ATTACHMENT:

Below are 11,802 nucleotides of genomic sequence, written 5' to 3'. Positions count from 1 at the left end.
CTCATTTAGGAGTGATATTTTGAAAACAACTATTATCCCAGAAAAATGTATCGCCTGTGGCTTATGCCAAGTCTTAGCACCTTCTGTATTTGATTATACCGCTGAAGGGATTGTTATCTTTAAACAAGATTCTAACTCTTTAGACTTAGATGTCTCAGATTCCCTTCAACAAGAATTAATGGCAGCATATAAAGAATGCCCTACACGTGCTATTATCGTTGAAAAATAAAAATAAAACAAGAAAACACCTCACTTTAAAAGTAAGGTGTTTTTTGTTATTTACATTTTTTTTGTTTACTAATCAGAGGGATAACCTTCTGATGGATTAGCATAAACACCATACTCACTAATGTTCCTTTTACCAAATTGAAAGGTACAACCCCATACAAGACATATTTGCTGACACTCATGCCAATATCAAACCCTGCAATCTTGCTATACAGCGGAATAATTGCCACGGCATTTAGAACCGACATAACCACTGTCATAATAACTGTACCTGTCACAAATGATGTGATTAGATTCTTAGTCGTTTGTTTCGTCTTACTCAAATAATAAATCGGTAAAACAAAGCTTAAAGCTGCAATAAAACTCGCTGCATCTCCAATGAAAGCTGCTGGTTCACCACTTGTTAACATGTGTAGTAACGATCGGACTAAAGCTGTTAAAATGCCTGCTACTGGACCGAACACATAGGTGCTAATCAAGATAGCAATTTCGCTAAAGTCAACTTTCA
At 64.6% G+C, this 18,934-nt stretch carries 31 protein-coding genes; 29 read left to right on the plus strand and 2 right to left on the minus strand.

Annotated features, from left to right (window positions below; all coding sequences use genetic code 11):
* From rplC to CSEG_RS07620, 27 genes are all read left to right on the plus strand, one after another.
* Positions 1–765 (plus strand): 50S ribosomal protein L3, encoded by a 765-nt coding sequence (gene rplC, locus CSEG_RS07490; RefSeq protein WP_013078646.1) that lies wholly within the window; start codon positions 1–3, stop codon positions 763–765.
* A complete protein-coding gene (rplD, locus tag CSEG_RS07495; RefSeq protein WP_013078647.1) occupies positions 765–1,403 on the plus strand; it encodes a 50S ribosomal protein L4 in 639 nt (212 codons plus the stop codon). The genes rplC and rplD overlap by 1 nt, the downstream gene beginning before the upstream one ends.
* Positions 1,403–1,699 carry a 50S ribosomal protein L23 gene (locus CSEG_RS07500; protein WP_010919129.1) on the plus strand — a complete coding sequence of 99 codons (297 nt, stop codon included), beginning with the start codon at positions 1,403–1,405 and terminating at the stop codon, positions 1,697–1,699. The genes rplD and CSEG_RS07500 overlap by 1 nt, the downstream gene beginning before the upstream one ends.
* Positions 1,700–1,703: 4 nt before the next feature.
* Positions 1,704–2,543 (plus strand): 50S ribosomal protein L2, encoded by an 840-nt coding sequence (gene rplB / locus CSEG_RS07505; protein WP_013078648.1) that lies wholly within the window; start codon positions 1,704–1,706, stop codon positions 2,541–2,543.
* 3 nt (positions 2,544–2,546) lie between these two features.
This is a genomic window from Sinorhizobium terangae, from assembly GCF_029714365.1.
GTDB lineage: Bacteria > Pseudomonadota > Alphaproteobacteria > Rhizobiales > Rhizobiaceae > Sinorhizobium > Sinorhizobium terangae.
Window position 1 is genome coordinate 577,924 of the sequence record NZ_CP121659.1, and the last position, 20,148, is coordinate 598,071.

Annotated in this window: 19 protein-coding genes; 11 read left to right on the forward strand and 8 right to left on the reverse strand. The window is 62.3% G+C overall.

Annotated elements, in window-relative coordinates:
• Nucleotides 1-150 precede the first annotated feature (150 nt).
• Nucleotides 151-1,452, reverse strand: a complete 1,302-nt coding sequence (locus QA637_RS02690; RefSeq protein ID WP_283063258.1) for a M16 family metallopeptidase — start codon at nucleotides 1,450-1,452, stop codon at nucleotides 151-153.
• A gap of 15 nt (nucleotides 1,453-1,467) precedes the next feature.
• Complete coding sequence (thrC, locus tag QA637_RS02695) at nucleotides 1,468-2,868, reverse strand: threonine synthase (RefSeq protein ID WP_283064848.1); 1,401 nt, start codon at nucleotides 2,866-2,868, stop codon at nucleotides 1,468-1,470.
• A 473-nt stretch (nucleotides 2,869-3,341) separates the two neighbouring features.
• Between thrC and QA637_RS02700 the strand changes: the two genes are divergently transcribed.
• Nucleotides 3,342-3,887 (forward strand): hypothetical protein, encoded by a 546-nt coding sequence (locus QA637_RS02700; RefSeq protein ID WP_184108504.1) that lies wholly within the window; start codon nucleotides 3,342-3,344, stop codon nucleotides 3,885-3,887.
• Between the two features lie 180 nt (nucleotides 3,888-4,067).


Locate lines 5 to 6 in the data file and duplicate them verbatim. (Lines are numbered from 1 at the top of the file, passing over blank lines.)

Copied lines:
* From rplC to CSEG_RS07620, 27 genes are all read left to right on the plus strand, one after another.
* Positions 1–765 (plus strand): 50S ribosomal protein L3, encoded by a 765-nt coding sequence (gene rplC, locus CSEG_RS07490; RefSeq protein WP_013078646.1) that lies wholly within the window; start codon positions 1–3, stop codon positions 763–765.